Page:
Succulents are the preferred plants of many plant enthusiasts because they come in an array of colors and shapes. They also make great indoor plants since they are able to survive dry conditions. However, their thick, fleshy parts make them easy targets for pests that feed on the juices of plants.
White bugs like mealybugs and whiteflies are common invaders that could bring great damage to your plants if they are not removed.
Common Types of White Bugs on Succulents
If you are finding white bugs on your succulents, it may be one of the following:
Mealybugs are white, fuzzy, cotton-like pests that can bring a lot of damage if a large number of these bugs populate your plants. These pests are known to feast on both indoor and outdoor succulents. They are soft-bodied, segmented, and covered with powdery wax and filaments around their edges.
These slow-moving pests feed and suck on the sap of leaves, excreting honeydew as they feed on the plants. This further aggravates the situation since the honeydew tends to attract other pests, such as ants. These bugs multiply easily since the females can lay up to 600 eggs at a time. Affected plants should be treated at once to prevent a massive infestation.
Mealybugs are also called tiny white bugs, millie bugs, citrus mealybugs, and pink hibiscus bugs. Aside from white, they may also come in colors such as brown, cream-colored, pink, olive-green, or yellow. Some people mistake adult mealybugs as fungus or powdery mildew, but they are actually seeing clumps of bugs that move around and feed on the sap of succulents.
These bugs may also hide under the soil and feed on the roots and root crowns.
These soft-bodied, winged insects are not a type of fly, although they are capable of flying and have wings. They are Hemipterans that make up the family Aleyrodidae with more than 1,550 species.
These bugs are just about 1/12 of an inch and are often found in clusters on the undersides of leaves. They are easier to spot than other pests since they are active during the day and scatter easily when disturbed.
Whiteflies use their piercing mouthparts to suck plant juices and produce a sugary substance called honeydew that can promote fungal growth, such sooty mold. Plants are unable to carry out photosynthesis if there is a heavy infestation of these pests. The leaves become wilted, turn yellow, and eventually shrink and drop off.
How do I get rid of white bugs on succulents?
These are some measures you can take to take to get rid of white bugs on your succulents:
1, Isolate the affected plants.
Once you notice a heavy pest infestation in your succulents, you should isolate the affected ones. Quarantine them and keep them in an area away from other plants to avoid spreading the pestilence.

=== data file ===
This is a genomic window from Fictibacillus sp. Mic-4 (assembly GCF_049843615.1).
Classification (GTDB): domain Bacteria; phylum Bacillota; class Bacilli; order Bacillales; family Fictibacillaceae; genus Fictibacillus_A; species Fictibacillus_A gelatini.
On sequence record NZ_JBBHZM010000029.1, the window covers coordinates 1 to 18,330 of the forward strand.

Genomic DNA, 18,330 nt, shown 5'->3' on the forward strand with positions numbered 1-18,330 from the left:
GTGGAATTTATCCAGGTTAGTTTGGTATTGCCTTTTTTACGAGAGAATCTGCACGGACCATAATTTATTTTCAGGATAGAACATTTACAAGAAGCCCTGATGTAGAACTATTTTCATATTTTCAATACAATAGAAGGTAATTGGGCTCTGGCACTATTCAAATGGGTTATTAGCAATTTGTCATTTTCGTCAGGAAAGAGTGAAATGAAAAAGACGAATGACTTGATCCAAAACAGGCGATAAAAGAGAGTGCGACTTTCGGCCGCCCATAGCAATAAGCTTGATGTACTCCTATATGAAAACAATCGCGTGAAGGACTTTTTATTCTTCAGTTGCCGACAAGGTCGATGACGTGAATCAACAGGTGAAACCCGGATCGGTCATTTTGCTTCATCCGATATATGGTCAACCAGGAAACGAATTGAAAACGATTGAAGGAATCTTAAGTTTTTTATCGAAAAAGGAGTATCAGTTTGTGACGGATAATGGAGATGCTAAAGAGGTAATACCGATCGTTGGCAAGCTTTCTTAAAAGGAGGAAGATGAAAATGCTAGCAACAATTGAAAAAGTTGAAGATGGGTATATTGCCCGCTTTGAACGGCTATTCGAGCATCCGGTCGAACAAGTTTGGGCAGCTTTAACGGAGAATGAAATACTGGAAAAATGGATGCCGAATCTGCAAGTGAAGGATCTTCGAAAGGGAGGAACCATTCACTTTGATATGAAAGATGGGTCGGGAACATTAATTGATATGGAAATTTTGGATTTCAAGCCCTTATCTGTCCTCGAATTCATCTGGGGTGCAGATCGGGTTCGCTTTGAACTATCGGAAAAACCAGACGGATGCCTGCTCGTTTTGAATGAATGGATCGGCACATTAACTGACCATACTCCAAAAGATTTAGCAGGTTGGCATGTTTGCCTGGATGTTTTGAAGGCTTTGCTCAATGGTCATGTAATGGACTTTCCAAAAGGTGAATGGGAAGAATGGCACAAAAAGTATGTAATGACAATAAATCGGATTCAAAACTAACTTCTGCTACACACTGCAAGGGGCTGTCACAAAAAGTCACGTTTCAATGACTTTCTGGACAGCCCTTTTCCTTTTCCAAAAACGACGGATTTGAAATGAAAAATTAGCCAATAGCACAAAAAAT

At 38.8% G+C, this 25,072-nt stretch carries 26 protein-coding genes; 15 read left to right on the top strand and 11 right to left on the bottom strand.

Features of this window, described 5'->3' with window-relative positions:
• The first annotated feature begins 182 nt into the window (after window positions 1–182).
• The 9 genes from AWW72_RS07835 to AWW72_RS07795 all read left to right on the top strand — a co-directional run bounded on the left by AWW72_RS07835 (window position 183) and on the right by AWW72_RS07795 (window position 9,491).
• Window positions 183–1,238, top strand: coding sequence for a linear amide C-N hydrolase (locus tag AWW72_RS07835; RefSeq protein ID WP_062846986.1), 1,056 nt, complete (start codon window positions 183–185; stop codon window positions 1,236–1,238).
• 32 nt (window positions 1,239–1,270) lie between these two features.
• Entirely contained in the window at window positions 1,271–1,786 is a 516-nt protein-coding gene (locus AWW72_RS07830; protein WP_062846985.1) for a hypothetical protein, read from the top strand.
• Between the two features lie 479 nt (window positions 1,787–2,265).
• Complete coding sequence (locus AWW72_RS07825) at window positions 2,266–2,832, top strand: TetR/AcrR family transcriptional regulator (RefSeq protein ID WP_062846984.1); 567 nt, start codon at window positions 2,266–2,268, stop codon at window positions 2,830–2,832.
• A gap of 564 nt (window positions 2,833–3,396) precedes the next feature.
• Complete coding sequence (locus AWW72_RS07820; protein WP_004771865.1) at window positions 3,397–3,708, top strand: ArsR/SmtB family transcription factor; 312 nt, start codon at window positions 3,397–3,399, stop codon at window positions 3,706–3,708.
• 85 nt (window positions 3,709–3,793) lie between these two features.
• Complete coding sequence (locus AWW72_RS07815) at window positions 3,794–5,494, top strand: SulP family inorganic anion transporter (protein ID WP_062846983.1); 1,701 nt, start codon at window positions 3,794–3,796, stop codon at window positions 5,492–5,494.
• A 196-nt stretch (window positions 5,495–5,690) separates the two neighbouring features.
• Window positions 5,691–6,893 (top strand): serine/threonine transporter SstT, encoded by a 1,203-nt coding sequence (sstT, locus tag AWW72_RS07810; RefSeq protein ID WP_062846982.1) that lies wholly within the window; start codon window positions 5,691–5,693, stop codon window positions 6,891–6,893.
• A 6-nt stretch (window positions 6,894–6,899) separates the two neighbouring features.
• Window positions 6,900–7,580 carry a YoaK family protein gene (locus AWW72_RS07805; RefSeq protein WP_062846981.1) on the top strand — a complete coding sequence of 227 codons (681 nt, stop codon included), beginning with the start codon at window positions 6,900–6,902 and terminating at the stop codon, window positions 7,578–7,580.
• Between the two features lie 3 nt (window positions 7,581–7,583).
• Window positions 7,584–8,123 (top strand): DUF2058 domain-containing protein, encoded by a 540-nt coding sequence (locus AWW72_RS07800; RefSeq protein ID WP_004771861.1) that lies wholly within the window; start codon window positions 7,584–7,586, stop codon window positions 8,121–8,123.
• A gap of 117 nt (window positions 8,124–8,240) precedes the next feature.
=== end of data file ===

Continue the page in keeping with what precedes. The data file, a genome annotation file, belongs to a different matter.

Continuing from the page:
2. Rinse the plants with a high-powered water sprayer.
Spray the affected plants with water set to high pressure. This is usually enough to remove the white bugs on succulents. However, this may only work on a short-term basis; you need to repeat the process a few times.
3. Clean and sanitize the pots and let them dry off.
Clean and sanitize the pots with hot, soapy water. Also, clean the plants to remove any traces of white bugs. Once the pots are dry, you can replant.
4. Replant the plants using fresh succulent soil.
Replant the cleaned succulents using fresh soil. Discard the old soil as it may still contain pests.
5. Spray the newly replanted plants with repellents.
These are some of the common repellents used for treating white bugs on succulents:
- Rubbing alcohol – Use 70% isopropyl rubbing alcohol. Dilute it with some water, then spray it on the succulents. You can wipe the stems and leaves using some cotton balls or Q-tips dipped in rubbing alcohol.
- Liquid dish soap- Simply mix some liquid dish soap with water and spray the solution on the plants. It effectively eliminates white bugs on succulents. Repeat the process regularly until you do not see traces of the pests.
- Neem oil – Neem oil is an essential oil that is effective in eradicating white bugs and other pests from your succulents. Simply dilute a few drops with a cup of water and spray on the affected plants. Repeat as necessary until there are no traces of the bugs.
Do not spray the plants when there is full sun. Place the treated plants in a shaded area or where there is indirect sunlight. Neem oil can also cause sunburn to your plants if you spray it during the peak sunlight hours. Check and monitor the treated plants so that the pests won’t come back.
If the infestation is so heavy and many plants have already been affected, your last resort should be to get rid of the affected plants to avoid infecting the other remaining healthy plants in your garden.
Other Common Types of Pests on Succulents
These are other common types of pests that invade succulents:
- Fungus gnats
- Spider Mites
Succulents may be drought-resistant and able to survive with minimal attention, but they are not spared from pests and diseases. White bugs on succulents, such as mealybugs and whiteflies, are known to feed on the plants’ sap, multiply, and take over the plants rapidly.
Minimal infestations can be easily resolved with homemade solutions like isopropyl rubbing alcohol, liquid soap, or neem oil. However, for very heavy infestations, the last resort is to get rid of the damaged plants to avoid the spread of the infestation.
Image: istockphoto.com / SingerGM